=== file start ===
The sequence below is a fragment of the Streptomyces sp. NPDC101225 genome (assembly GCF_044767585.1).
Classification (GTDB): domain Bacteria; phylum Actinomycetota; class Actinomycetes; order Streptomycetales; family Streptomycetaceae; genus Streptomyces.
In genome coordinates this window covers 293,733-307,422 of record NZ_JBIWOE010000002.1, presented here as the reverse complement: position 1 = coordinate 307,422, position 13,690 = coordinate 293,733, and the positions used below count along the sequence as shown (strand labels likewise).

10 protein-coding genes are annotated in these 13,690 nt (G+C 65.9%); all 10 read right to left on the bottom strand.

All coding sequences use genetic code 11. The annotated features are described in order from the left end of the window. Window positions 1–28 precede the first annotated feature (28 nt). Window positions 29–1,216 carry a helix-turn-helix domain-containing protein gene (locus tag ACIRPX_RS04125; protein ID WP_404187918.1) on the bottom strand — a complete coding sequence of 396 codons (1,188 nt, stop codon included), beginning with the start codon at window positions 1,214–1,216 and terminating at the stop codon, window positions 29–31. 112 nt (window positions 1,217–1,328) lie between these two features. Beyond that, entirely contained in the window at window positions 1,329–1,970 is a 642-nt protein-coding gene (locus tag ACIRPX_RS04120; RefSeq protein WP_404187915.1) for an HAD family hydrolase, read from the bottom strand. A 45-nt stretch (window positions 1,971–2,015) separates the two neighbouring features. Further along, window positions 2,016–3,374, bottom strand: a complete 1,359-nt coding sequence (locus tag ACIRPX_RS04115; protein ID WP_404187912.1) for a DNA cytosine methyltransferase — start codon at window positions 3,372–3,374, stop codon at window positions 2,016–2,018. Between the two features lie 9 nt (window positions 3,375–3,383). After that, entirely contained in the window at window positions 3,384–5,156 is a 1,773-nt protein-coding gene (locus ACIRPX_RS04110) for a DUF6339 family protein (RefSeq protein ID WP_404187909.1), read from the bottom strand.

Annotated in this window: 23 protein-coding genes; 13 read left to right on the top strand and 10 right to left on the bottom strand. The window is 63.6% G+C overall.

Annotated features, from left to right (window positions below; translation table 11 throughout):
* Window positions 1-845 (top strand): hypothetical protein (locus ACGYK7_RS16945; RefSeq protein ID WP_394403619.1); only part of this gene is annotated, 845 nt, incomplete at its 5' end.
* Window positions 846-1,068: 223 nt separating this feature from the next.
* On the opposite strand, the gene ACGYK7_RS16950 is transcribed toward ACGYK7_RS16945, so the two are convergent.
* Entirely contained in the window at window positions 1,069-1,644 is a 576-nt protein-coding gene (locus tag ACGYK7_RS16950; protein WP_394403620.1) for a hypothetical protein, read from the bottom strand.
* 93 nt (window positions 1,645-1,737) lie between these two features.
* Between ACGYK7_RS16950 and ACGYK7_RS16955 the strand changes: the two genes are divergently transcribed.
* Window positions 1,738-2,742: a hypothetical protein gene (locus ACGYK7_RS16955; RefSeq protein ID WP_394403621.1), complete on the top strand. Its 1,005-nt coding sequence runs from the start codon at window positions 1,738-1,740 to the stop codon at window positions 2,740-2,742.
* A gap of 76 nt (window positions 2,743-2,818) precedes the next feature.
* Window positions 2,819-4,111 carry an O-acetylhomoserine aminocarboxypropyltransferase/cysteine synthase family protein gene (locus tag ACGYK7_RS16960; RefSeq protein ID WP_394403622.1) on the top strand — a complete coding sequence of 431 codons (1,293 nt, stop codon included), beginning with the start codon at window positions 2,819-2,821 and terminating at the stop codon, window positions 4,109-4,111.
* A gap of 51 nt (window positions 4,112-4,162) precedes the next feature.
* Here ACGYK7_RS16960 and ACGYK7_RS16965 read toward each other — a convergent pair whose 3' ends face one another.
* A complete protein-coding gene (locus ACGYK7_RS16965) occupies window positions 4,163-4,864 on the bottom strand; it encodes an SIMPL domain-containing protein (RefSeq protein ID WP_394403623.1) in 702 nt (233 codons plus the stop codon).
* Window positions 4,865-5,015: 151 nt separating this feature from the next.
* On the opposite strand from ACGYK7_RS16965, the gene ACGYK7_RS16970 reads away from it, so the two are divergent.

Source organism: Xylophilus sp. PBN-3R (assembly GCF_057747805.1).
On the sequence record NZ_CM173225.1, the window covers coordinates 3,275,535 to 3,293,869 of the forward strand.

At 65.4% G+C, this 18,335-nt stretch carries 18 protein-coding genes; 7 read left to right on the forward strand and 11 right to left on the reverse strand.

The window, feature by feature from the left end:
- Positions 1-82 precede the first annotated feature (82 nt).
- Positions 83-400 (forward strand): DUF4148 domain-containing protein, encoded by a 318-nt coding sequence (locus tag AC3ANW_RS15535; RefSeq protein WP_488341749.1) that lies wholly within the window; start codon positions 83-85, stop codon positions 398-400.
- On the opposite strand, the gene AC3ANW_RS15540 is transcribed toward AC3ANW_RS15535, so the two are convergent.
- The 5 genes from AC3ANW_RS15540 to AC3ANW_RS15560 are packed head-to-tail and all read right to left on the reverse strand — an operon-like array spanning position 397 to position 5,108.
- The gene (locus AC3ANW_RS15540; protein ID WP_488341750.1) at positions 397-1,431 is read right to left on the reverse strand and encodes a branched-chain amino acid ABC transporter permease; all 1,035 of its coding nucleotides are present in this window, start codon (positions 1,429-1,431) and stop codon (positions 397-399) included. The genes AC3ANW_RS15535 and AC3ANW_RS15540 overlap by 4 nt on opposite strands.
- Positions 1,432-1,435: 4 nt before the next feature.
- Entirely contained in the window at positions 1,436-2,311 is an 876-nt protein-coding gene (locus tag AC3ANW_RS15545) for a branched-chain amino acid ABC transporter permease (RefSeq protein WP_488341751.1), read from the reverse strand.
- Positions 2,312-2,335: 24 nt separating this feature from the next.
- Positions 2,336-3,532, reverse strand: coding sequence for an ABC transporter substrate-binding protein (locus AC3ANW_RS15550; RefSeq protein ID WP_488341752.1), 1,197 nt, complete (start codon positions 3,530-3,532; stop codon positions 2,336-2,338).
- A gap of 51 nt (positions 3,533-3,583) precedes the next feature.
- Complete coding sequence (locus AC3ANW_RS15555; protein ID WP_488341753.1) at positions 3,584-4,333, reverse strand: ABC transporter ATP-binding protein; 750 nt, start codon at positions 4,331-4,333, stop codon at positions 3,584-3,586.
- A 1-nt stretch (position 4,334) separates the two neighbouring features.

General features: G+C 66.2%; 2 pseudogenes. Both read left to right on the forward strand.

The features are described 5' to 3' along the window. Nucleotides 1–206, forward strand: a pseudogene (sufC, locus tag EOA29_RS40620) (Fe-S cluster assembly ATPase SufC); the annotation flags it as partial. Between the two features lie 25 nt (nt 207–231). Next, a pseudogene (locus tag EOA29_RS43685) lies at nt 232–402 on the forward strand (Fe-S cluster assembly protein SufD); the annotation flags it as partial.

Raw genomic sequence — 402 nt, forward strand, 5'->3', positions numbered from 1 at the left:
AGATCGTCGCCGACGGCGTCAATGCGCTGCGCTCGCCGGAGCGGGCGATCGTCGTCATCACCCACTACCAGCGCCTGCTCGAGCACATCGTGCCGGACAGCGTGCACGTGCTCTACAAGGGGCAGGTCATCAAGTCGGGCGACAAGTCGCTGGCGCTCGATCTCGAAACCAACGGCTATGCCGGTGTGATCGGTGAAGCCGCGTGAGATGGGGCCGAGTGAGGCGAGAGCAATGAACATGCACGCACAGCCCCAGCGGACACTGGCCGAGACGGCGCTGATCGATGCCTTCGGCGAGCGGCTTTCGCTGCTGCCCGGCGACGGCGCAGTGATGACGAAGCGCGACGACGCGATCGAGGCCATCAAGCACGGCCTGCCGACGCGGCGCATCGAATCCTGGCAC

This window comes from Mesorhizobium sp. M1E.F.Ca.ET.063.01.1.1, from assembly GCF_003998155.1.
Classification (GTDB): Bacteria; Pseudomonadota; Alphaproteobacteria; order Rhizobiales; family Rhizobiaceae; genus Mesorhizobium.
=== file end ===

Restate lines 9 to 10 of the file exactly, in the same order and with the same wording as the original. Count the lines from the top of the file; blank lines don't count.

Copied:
* Window positions 846-1,068: 223 nt separating this feature from the next.
* On the opposite strand, the gene ACGYK7_RS16950 is transcribed toward ACGYK7_RS16945, so the two are convergent.